Part of the daily grind for residents, visitors will find the Buenos Aires subte provides fluorescent-hued flickerings of insight into the lives of porteños of all incomes.
In among tired workers, embracing couples and entire families on day trips, panhandlers make their pleas and vendors plug anything from chewing gum to mini-sewing machines and musicians belt out tunes of varying quality.
Buenos Aires was the 13th city in the world to get a subway system and the oldest subway coaches in service worldwide still ran on the historic línea A until the city decided to replace them in early 2013 for safety reasons.
The network consists of six lines, líneas A – E and H and covers over 52.4km of the capital.
Tourists will find the subte is relatively clean, very inexpensive, goes to the majority of attractions and is faster and easier to navigate than Buenos Aires’ more complex bus system.
Subte Fares and Operating Hours
Unlike some other cities where fare is determined by distance, in Buenos Aires a single fare covers the whole subte network.
Passengers can travel for two stops, change twice or ride to the end of the line — it’s still the same low price — no additional fees for transfers.
While still very affordable, the subte’s fare have been steadily increasing year after year to keep up with inflation.
With the price rises, and the addition of bike lanes and a bike lending program, passenger numbers have dropped by an average of 200,000 per working day.
Waiting times for trains on most lines are generally between 3-6 minutes, though this depends on the line, time and day of the week.
Television screens at the stations display train frequencies, as opposed to specific arrival times, along with news, short general interest programs and adverts. Wi-Fi is also available at most stations.
History and Controversy of the Buenos Aires Metro
Before the inauguration of the A line in 1913, the first subway line in South America, the capital’s transport network consisted of an intricate web of tramway and train lines, which congested its narrow streets.
The first proposals to build a subway system were submitted in 1886.
After various plan rejections, delays and hiccups, the then-thriving Anglo-Argentine Tramways Company began the build in 1911.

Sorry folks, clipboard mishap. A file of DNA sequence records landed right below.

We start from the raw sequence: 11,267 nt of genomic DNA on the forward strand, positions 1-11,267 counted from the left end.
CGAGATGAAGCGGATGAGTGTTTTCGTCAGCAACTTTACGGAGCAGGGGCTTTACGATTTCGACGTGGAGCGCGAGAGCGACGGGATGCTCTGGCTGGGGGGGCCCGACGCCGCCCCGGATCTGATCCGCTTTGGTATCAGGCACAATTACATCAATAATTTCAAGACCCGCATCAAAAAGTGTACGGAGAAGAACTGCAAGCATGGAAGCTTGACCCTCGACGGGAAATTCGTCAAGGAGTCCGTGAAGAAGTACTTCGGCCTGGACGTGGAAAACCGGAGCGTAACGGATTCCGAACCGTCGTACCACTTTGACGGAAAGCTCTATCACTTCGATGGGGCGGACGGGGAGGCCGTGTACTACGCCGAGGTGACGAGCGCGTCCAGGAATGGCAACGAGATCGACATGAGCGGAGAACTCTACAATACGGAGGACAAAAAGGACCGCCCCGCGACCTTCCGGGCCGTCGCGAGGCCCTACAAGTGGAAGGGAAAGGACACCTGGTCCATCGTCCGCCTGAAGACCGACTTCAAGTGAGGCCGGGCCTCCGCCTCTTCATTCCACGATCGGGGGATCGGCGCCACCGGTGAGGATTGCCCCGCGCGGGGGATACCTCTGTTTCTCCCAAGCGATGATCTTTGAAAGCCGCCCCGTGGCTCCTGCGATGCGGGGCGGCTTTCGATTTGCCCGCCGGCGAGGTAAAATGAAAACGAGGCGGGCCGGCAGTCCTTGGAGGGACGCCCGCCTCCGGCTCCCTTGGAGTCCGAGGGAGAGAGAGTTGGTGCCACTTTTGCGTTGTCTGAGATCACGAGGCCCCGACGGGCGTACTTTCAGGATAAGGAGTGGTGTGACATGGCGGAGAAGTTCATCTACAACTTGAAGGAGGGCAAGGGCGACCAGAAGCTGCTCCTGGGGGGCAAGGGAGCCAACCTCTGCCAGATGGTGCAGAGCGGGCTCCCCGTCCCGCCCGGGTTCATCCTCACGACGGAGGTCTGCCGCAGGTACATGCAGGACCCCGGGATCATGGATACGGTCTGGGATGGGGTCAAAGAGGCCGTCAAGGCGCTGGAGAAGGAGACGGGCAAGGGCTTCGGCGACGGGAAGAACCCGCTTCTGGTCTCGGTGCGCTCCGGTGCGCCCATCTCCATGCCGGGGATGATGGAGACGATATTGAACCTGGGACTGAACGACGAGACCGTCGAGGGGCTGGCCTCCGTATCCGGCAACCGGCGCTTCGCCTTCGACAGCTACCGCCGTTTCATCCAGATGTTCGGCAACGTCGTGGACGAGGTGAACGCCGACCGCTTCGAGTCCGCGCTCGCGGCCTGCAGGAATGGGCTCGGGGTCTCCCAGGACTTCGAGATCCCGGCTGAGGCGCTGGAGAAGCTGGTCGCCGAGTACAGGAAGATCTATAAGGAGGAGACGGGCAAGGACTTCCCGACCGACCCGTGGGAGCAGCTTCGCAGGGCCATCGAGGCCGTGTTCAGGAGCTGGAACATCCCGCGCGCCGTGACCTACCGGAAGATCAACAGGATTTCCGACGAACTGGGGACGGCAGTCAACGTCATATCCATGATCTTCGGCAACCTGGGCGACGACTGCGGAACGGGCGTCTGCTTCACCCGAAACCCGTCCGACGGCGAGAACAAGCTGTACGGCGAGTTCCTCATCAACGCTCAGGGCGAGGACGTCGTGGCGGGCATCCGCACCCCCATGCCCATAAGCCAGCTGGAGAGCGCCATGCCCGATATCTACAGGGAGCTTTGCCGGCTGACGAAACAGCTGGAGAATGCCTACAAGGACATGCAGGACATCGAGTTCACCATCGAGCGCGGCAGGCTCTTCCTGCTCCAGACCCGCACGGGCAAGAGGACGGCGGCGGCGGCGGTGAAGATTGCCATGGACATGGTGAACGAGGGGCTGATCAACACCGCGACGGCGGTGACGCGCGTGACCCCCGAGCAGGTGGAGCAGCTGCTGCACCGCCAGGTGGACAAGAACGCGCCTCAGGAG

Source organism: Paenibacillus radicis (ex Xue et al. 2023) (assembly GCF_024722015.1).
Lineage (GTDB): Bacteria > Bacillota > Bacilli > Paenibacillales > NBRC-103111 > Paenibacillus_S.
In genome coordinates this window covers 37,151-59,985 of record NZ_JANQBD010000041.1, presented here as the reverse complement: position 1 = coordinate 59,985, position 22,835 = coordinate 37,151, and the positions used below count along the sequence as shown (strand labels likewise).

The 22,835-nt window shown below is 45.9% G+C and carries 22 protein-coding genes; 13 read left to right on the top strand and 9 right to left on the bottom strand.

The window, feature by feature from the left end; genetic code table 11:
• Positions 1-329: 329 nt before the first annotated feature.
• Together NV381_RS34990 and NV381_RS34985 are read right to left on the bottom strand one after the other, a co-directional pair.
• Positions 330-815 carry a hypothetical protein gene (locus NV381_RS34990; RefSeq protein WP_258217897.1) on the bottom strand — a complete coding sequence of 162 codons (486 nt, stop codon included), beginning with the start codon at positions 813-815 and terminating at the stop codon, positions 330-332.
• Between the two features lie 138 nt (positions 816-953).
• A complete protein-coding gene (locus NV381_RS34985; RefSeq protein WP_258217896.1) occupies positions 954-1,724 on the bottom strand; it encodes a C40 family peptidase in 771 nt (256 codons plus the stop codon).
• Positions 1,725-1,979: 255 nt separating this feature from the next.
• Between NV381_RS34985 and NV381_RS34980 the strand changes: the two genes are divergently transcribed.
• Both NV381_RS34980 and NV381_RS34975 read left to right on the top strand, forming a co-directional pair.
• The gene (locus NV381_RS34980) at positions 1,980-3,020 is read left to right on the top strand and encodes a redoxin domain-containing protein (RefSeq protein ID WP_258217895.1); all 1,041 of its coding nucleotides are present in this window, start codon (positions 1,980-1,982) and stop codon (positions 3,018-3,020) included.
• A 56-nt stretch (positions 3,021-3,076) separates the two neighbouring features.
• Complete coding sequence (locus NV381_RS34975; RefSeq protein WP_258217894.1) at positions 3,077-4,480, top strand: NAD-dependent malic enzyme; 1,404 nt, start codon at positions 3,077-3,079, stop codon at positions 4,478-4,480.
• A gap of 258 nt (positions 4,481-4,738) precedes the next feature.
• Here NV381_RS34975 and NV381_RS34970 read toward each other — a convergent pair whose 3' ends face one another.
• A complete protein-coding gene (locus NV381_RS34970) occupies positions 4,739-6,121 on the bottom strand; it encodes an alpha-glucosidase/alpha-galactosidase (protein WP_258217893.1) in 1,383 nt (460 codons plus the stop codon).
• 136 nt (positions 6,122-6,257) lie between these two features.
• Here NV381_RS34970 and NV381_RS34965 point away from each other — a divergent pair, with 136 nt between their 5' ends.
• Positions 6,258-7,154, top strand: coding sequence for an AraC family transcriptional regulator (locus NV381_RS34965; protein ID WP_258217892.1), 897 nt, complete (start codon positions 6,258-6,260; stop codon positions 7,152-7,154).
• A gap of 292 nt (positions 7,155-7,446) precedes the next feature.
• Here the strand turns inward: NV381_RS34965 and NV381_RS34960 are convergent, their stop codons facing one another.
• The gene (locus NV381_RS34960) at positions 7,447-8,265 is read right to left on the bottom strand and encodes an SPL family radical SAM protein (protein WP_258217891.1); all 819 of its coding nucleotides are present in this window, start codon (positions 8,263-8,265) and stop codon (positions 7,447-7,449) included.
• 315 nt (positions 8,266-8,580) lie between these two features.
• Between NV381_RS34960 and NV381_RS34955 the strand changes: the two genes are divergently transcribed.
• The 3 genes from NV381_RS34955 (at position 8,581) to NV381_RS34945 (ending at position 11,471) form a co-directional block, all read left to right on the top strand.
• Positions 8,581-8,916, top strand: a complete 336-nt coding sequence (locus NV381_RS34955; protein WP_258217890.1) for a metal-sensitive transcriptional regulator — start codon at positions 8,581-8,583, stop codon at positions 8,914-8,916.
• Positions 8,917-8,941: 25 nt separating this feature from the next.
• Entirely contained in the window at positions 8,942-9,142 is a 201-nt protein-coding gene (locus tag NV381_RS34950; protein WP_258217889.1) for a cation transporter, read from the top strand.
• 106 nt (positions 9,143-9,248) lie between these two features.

The subway system has changed hands various times in accordance with the political whims of the government.
Two companies, Corporación de Transportes de la Ciudad de Buenos Aires and Administración General de Transportes de Buenos Aires were in charge of the subway and then liquidized, before the state-owned company Subterráneos de Buenos Aires took over in 1963.
Today, Subterráneos de Buenos Aires, or SBSAE, owns the stations, and through SBASE, the city government is in charge of the expansion of the network.
When the subte was privatized under President Carlos Menem’s rule in 1994, the company Metrovías S.A began to operate the system. In 1999 this contract was extended until 2017.
As of 2012, the national and city government have been wrangling over ownership of the subway system. No one wants the hemorrhaging network on their hands.
Per prior agreement, the city government took over the subte in 2012 and consequently increased the fares, before later trying to return it to the national government, who didn’t want it.
As the national and city government continue to squabble, citizens take the hit with a dearth of police officers in stations and frequent strikes by workers.
Connections and Expansion of the Network
As three out of six subway lines fan out from main square Plaza de Mayo and run parallel to each other, passengers often have to travel to the center to switch lines.
Connections between the busiest lines B, C and D happen at the crowded downtown intersection below the Obelisk of stops Carlos Pelligrini, Diagonal Norte and 9 de Julio.
After a 60-year lull in any subway construction, the modern H line began to be built in 2007.
This line allows passengers to connect across the E, A and B lines without first traveling to the city center.
An SBASE representative describes the H as being “fundamental to improving the operation of the whole system” and this explains why the H was constructed, before the F and G lines, which were planned at the same time.
Line H was delayed by protests of neighbors in the old money neighborhood Recoleta and a lawsuit by an NGO that didn’t want a station beneath Plaza Francia.
Now that its complete, línea H connects with the D line, and joins main tourist destination Plaza Francia at Las Heras station, near the Recoleta cemetery.
The theme of Line H is tango.
Stations are adorned with murals of tango scenes and lyrics.
There are also plans to extend the A, B and E lines and build new lines F, G, which will run between 56 new stations.
The extensions will add 39.3km to the network and subte riders are expected to increase by the thousands once they are completed.
— Rosie Hilder
Subte Fare — Approximately US$ .30
Mon-Sat: 5 a.m.—11 p.m.
Sundays: 8 a.m. —10 p.m.